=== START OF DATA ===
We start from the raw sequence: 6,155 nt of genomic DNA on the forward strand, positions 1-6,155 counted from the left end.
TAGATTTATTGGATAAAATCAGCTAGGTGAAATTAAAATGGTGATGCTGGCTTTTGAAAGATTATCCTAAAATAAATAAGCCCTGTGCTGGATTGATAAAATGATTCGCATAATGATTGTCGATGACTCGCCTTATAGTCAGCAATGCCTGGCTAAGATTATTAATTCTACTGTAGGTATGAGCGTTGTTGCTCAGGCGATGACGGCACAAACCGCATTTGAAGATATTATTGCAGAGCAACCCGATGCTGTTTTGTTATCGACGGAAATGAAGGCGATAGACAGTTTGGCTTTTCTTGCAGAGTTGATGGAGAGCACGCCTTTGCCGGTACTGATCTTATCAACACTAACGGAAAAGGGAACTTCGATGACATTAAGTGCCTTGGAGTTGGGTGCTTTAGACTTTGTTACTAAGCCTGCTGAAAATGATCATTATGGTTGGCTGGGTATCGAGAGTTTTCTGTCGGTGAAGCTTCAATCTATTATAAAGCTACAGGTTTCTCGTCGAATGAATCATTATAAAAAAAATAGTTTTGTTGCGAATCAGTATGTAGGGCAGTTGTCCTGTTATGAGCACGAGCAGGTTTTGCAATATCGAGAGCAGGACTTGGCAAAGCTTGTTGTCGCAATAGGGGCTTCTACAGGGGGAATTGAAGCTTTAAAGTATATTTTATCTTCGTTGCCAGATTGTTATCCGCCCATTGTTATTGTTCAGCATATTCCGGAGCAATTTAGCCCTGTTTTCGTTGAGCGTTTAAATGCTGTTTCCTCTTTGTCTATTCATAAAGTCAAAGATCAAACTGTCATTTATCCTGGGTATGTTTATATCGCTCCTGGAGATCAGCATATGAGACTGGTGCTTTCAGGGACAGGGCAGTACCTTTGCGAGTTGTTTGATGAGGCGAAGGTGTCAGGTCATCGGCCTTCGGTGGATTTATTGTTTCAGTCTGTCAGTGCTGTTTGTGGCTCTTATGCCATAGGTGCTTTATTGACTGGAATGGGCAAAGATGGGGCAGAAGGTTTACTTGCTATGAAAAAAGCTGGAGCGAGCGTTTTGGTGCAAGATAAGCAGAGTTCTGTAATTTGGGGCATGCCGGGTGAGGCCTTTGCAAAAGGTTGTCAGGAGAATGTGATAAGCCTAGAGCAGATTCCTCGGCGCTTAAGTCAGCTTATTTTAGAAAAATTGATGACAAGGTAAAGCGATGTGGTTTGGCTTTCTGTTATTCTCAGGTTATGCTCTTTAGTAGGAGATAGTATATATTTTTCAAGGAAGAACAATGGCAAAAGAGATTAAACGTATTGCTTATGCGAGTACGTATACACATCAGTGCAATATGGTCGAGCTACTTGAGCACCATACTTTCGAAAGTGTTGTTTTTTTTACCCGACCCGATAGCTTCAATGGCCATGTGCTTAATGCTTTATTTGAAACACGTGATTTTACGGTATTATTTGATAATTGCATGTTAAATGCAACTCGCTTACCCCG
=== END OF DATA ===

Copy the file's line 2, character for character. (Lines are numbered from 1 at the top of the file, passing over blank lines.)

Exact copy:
TAGATTTATTGGATAAAATCAGCTAGGTGAAATTAAAATGGTGATGCTGGCTTTTGAAAGATTATCCTAAAATAAATAAGCCCTGTGCTGGATTGATAAAATGATTCGCATAATGATTGTCGATGACTCGCCTTATAGTCAGCAATGCCTGGCTAAGATTATTAATTCTACTGTAGGTATGAGCGTTGTTGCTCAGGCGATGACGGCACAAACCGCATTTGAAGATATTATTGCAGAGCAACCCGATGCTGTTTTGTTATCGACGGAAATGAAGGCGATAGACAGTTTGGCTTTTCTTGCAGAGTTGATGGAGAGCACGCCTTTGCCGGTACTGATCTTATCAACACTAACGGAAAAGGGAACTTCGATGACATTAAGTGCCTTGGAGTTGGGTGCTTTAGACTTTGTTACTAAGCCTGCTGAAAATGATCATTATGGTTGGCTGGGTATCGAGAGTTTTCTGTCGGTGAAGCTTCAATCTATTATAAAGCTACAGGTTTCTCGTCGAATGAATCATTATAAAAAAAATAGTTTTGTTGCGAATCAGTATGTAGGGCAGTTGTCCTGTTATGAGCACGAGCAGGTTTTGCAATATCGAGAGCAGGACTTGGCAAAGCTTGTTGTCGCAATAGGGGCTTCTACAGGGGGAATTGAAGCTTTAAAGTATATTTTATCTTCGTTGCCAGATTGTTATCCGCCCATTGTTATTGTTCAGCATATTCCGGAGCAATTTAGCCCTGTTTTCGTTGAGCGTTTAAATGCTGTTTCCTCTTTGTCTATTCATAAAGTCAAAGATCAAACTGTCATTTATCCTGGGTATGTTTATATCGCTCCTGGAGATCAGCATATGAGACTGGTGCTTTCAGGGACAGGGCAGTACCTTTGCGAGTTGTTTGATGAGGCGAAGGTGTCAGGTCATCGGCCTTCGGTGGATTTATTGTTTCAGTCTGTCAGTGCTGTTTGTGGCTCTTATGCCATAGGTGCTTTATTGACTGGAATGGGCAAAGATGGGGCAGAAGGTTTACTTGCTATGAAAAAAGCTGGAGCGAGCGTTTTGGTGCAAGATAAGCAGAGTTCTGTAATTTGGGGCATGCCGGGTGAGGCCTTTGCAAAAGGTTGTCAGGAGAATGTGATAAGCCTAGAGCAGATTCCTCGGCGCTTAAGTCAGCTTATTTTAGAAAAATTGATGACAAGGTAAAGCGATGTGGTTTGGCTTTCTGTTATTCTCAGGTTATGCTCTTTAGTAGGAGATAGTATATATTTTTCAAGGAAGAACAATGGCAAAAGAGATTAAACGTATTGCTTATGCGAGTACGTATACACATCAGTGCAATATGGTCGAGCTACTTGAGCACCATACTTTCGAAAGTGTTGTTTTTTTTACCCGACCCGATAGCTTCAATGGCCATGTGCTTAATGCTTTATTTGAAACACGTGATTTTACGGTATTATTTGATAATTGCATGTTAAATGCAACTCGCTTACCCCG